*Starred Review* Gr. 4-8. Drawing on first-person accounts by leaders and ordinary people in song, poetry, memoir, letters, and court testimony, this history brings close the experience of black Americans in the U.S. from the time of emancipation to the 1954 Supreme Court decision that declared "separate but equal" illegal. The stories are riveting. Jane Kemper steals back her four children, who were forcibly "apprenticed" by her former slave master. Harriet Postle, seven months pregnant, confronts the night riders who crash into her home. And there's no sentimentality. A letter tells of a slave family reunion that is painful and disappointing. A poem shows that convict labor was slavery under a new name. As in the author's history of slavery, No More!
(2002), Rappaport talks about her sources and how she has adapted them, and the readable, informal notes bring authenticity to the personal accounts. Like the narrative, Evans' dramatic oil paintings, many of them full page, show the cruelty, even of a lynching, without exploiting the horror, and his portraits of individuals, from the famous to the unknown, celebrate the courage of people who helped break the color line. The clear, spacious design will encourage browsing, and a detailed chronology, a lengthy bibliography, and source notes will help readers to find out more. Hazel RochmanCopyright © American Library Association. All rights reserved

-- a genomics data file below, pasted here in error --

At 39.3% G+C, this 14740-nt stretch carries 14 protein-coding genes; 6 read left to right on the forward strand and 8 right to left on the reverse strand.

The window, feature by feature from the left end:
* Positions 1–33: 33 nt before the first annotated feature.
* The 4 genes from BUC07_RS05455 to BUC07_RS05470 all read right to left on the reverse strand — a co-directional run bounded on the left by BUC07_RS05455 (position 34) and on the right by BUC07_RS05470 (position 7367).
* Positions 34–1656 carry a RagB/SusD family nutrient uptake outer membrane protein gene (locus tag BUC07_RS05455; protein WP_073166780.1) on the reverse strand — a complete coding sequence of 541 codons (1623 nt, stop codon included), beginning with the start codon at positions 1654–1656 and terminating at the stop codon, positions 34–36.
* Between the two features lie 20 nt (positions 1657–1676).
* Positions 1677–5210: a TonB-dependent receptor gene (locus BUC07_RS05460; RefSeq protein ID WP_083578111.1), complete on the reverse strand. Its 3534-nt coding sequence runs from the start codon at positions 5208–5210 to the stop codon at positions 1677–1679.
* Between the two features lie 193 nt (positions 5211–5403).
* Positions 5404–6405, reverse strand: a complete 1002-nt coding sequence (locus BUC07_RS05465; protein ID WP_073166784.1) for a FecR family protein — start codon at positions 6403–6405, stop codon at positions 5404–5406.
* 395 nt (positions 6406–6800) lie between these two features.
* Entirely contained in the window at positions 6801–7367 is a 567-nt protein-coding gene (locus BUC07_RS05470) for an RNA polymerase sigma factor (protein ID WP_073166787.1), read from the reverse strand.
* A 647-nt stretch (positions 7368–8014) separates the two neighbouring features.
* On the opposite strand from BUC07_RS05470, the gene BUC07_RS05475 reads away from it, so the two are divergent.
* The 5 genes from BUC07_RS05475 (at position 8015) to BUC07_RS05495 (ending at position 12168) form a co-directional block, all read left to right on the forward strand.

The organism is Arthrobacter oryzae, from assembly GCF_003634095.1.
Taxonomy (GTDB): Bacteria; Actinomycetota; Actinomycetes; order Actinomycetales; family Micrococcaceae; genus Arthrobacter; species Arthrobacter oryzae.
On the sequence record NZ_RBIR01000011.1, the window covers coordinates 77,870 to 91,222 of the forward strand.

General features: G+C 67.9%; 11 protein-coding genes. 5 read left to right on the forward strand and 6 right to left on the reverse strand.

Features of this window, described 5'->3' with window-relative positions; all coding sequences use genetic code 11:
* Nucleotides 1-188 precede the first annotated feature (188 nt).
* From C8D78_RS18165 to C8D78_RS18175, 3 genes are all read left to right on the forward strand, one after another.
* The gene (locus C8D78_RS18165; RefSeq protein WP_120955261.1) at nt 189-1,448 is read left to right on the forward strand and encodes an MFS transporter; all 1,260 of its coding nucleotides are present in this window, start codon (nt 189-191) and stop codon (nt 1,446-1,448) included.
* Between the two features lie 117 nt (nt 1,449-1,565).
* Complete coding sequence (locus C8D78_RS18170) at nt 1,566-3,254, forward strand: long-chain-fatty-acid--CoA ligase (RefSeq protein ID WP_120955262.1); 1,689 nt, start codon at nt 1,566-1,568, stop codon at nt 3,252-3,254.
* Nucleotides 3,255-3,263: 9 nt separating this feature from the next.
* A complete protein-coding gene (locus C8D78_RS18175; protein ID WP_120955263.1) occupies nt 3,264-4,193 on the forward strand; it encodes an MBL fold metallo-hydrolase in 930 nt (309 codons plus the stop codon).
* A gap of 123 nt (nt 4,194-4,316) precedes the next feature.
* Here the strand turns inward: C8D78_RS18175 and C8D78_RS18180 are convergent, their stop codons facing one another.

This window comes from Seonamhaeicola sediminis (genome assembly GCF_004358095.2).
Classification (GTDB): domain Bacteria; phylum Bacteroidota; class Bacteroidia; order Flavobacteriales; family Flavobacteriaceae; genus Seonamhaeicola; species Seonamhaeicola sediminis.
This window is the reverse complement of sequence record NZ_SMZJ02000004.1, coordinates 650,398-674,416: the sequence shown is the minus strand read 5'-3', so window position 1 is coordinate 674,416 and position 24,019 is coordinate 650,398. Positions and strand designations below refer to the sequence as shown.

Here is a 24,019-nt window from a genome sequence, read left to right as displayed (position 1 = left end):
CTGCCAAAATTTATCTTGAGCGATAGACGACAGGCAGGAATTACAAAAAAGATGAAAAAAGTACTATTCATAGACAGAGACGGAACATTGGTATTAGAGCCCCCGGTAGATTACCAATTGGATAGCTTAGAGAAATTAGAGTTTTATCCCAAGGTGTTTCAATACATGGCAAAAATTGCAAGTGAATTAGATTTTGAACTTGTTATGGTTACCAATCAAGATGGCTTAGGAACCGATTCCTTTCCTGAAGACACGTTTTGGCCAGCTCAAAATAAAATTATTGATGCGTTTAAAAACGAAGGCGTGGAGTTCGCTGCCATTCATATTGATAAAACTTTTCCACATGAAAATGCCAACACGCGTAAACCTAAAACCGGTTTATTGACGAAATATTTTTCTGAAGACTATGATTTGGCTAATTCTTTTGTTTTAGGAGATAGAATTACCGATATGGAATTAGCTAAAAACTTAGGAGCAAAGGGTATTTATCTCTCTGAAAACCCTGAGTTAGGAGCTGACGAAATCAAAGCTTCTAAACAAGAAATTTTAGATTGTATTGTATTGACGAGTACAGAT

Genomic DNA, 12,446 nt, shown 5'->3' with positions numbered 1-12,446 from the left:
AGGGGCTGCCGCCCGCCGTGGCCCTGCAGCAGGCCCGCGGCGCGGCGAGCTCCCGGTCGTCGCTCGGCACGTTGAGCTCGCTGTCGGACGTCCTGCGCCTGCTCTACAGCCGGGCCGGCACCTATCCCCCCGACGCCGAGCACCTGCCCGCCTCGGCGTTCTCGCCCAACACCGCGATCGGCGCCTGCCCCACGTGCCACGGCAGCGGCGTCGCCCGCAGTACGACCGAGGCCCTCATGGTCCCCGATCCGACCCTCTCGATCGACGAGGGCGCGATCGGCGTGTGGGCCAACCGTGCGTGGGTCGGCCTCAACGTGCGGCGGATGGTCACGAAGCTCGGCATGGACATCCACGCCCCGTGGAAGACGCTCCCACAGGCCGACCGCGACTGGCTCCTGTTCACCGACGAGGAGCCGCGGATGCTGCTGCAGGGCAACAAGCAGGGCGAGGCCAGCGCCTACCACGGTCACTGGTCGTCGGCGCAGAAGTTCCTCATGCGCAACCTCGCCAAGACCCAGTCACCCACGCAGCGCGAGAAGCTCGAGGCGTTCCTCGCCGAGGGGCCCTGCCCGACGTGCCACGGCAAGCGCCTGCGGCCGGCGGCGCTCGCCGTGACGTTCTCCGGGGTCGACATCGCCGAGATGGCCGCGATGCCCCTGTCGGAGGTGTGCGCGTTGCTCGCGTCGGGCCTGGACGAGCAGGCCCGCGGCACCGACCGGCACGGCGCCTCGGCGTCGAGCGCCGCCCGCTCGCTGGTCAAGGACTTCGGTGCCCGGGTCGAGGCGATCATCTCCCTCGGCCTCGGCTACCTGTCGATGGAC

About the Author
Doreen Rappaport is the author of numerous books for young readers, including the acclaimed NO MORE! SONGS AND STORIES OF SLAVE RESISTANCE - the first in what will be a trilogy of books illustrated by Shane W. Evans. Of FREE AT LAST! STORIES AND SONGS OF EMANCIPATION, she says, "This period in history was termed ‘The New Era’ by black abolitionist Frederick Douglass, who hoped that the end of the Civil War marked the beginning of equality for black Americans. But this hope for equality quickly vanished with a series of ‘legal’ injustices, violence, and daily humiliations against black men, women, and children, marking this as one of the most shameful periods in American history. This book traces the courageous struggle of black Americans to re-create family life and economic independence in the face of overwhelming danger and uncertainty."
Shane W. Evans is the illustrator of several children’s books, including NO MORE! STORIES AND SONGS OF SLAVE RESISTANCE by Doreen Rappaport. Of FREE AT LAST!, he says, "As in NO MORE!, I was faced with the challenge of making beautiful images out of images that are not always beautiful. There are dark moments in American history - our story - that need to be told, need to be known, and very importantly, need to be seen. It has been a welcome challenge and honor to tell these stories in pictures."